Archive for Wednesday, May 30, 2007

Simple substitutions cut calories, fat in scone recipe

May 30, 2007

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Q: Could you show me how to modify this scone recipe to make it healthier for my family? Here's the original recipe:

Sunrise scones

1 3/4 cups all-purpose flour

5 tablespoons sugar

2 1/2 teaspoons baking powder

2 teaspoons grated orange peel

1/3 cup butter

1/2 cup dried sweetened cranberries

1 egg, beaten

4 to 6 tablespoons half-and-half

2 eggs, beaten

Heat oven to 400 degrees. In medium bowl, combine flour, 3 tablespoons sugar, baking powder and orange peel. With pastry blender, cut in 1/3 cup butter until mixture resembles fine crumbs. Stir in cranberries, 1 egg and just enough half-and-half so dough leaves sides of bowl.

Turn dough onto lightly floured surface; knead lightly 10 times. Roll into 9-inch circle; cut into 12 wedges.

Place wedges 1-inch apart on baking sheet. Brush with beaten egg; sprinkle each with 1/2 teaspoon sugar. Bake for 10 to 12 minutes or until golden brown. Immediately remove from baking sheet.

A: Here's a modified version:

Sunrise scones, revised

1 cup all-purpose flour and 3/4 cup whole-wheat flour

3 tablespoons sugar

2 1/2 teaspoons baking powder

2 teaspoons grated orange peel

5 tablespoons light margarine

1/2 cup dried sweetened cranberries

1 egg or 2 egg whites, beaten

4 to 6 tablespoons skim milk

Cinnamon sugar

Heat oven to 400 degrees. In medium bowl, combine flour, 3 tablespoons sugar, baking powder and orange peel. Cut in margarine with pastry blender until mixture resembles fine crumbs. Stir in cranberries, egg and just enough milk to moisten dry ingredients.

Turn dough onto lightly floured surface; knead lightly 10 times. Roll into 9-inch circle; cut into 12 wedges.

Place wedges 1-inch apart on baking sheet. Sprinkle each with cinnamon sugar. Bake for 10 to 12 minutes or until golden brown. Remove immediately from baking sheet.

Q: Is it safe to eat moldy cheese or salami if I cut away the mold? What about fruit, jelly or bread?

A: Some molds are used to make certain kinds of cheeses, including Roquefort, blue, gorgonzola, stilton, camembert and brie. The mold on these cheeses is safe to eat. Mold on other types of cheeses should not be there. Discard any soft cheese showing mold. For hard cheese, such as cheddar, cut off at least 1-inch around and below the mold spot (keep the knife out of the mold itself). After trimming off the mold, the remaining cheese should be safe to eat. Recover the cheese in fresh wrap and keep refrigerated.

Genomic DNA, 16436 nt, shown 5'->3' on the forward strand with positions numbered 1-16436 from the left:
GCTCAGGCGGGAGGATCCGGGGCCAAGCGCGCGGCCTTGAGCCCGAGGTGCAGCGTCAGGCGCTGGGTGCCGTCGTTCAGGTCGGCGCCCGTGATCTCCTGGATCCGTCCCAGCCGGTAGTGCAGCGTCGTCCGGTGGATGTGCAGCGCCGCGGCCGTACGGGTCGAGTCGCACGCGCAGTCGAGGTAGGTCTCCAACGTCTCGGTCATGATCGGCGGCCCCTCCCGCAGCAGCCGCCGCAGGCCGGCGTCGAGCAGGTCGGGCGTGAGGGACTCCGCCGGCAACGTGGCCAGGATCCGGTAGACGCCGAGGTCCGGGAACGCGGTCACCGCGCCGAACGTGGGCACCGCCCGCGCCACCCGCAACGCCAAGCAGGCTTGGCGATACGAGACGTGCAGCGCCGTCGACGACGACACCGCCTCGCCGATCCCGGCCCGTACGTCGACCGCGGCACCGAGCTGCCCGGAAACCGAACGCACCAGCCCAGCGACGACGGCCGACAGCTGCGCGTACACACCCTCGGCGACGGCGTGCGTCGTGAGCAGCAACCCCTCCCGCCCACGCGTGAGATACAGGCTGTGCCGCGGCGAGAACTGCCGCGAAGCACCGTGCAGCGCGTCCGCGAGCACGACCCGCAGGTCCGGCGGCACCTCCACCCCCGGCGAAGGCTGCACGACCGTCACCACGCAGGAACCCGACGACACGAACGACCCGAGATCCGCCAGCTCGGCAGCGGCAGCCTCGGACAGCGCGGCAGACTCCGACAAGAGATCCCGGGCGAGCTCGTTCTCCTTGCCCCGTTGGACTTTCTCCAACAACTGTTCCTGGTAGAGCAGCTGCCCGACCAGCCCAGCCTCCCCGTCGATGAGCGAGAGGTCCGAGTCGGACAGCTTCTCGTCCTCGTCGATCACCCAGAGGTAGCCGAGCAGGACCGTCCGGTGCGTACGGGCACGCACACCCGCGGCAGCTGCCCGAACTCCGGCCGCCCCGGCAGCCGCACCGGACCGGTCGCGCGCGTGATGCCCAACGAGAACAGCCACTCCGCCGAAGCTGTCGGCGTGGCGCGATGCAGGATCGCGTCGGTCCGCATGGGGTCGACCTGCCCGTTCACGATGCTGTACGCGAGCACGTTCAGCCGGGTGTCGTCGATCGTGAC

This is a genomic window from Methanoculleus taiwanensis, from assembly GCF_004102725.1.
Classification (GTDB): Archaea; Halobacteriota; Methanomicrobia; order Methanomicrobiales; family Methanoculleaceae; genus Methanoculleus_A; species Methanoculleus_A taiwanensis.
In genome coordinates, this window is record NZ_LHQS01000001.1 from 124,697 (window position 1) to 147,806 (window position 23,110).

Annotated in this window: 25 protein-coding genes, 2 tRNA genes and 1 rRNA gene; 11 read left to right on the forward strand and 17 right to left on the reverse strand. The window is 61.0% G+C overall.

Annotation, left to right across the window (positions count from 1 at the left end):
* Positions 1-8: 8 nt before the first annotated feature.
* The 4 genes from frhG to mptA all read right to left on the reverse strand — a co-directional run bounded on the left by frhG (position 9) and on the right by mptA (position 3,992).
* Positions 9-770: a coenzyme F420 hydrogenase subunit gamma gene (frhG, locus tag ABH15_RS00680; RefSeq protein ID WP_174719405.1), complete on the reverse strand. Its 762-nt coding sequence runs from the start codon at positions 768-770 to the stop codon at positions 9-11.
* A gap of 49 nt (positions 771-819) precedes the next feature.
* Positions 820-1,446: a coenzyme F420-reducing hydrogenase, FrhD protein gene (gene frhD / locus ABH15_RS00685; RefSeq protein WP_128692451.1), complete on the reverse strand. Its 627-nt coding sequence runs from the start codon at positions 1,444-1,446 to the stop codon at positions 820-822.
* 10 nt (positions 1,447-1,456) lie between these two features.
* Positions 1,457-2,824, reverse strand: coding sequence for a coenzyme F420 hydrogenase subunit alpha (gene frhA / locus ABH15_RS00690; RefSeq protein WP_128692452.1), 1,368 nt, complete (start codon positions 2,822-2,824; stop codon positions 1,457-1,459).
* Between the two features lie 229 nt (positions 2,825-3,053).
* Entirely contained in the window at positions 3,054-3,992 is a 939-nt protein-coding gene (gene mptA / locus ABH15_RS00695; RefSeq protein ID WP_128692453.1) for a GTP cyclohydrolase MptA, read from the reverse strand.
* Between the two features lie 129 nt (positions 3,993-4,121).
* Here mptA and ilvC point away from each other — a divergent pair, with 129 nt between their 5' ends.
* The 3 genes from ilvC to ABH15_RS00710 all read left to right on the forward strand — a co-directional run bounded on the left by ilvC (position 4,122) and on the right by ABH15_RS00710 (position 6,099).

Do not buy or use moldy meats. Fresh meat and poultry are usually mold-free, but cured meats and smoked turkey may not be. Examine them carefully. Exceptions: Some salamis - San Francisco, Italian and Eastern European types - have a characteristic thin, white mold coating. They shouldn't show any other mold. Dry-cured country hams have surface mold that must be scrubbed off before cooking.

Discard any soft fruits or vegetables, jams and jellies, bread and baked goods that show signs of mold.

Q: Why is raw chicken yellow or orange in color?

A: According to the USDA Food Safety and Inspection Service, raw poultry can vary from a bluish-white to yellow. All of these colors are normal and are a direct result of breed, exercise, age and/or diet. Younger poultry has less fat under the skin, which can cause the bluish cast, and the yellow skin could be a result of marigolds in the feed.

Also, according to Dr. Scott Beyer, Kansas State University poultry specialist, the color comes from yellow corn, as well as marigold oil, alfalfa meal or corn gluten meal added to make them more yellow. Some free-range producers allow their bird's access to green grass, which also will add a lot of color. Blue-yellow colors also may be an old bruise on the bird that was in the process of healing before the bird was processed. It also could be the result of a poor bleed after the animal was harvested, which leaves too much blood within its tissues.

Q: Why are chicken bones dark? Is the chicken safe to consume?

A: To answer your first question, chicken bones are dark red because, just as in humans, the bones are where red blood cells are manufactured. You may have noticed that when chicken is cooked in a gas oven or on a grill, that the meat surrounding the bones is sometimes pink even though it is thoroughly cooked. This is due to heme leaching from the bones and into the meat where it reacts with carbon monoxide, a by-product of gas combustion or burning charcoal.

It is perfectly safe to eat. The heme has a tendency to leach out because the chickens processed these days are very young (6 weeks old) and thus the bones have not fully calcified. Again, from a safety standpoint, as long as the internal temperature is appropriate, the meat is safe to eat.

- Susan Krumm is an Extension agent in family and consumer sciences with K-State Research and Extension-Douglas County, 2110 Harper St. She can be reached at 843-7058.

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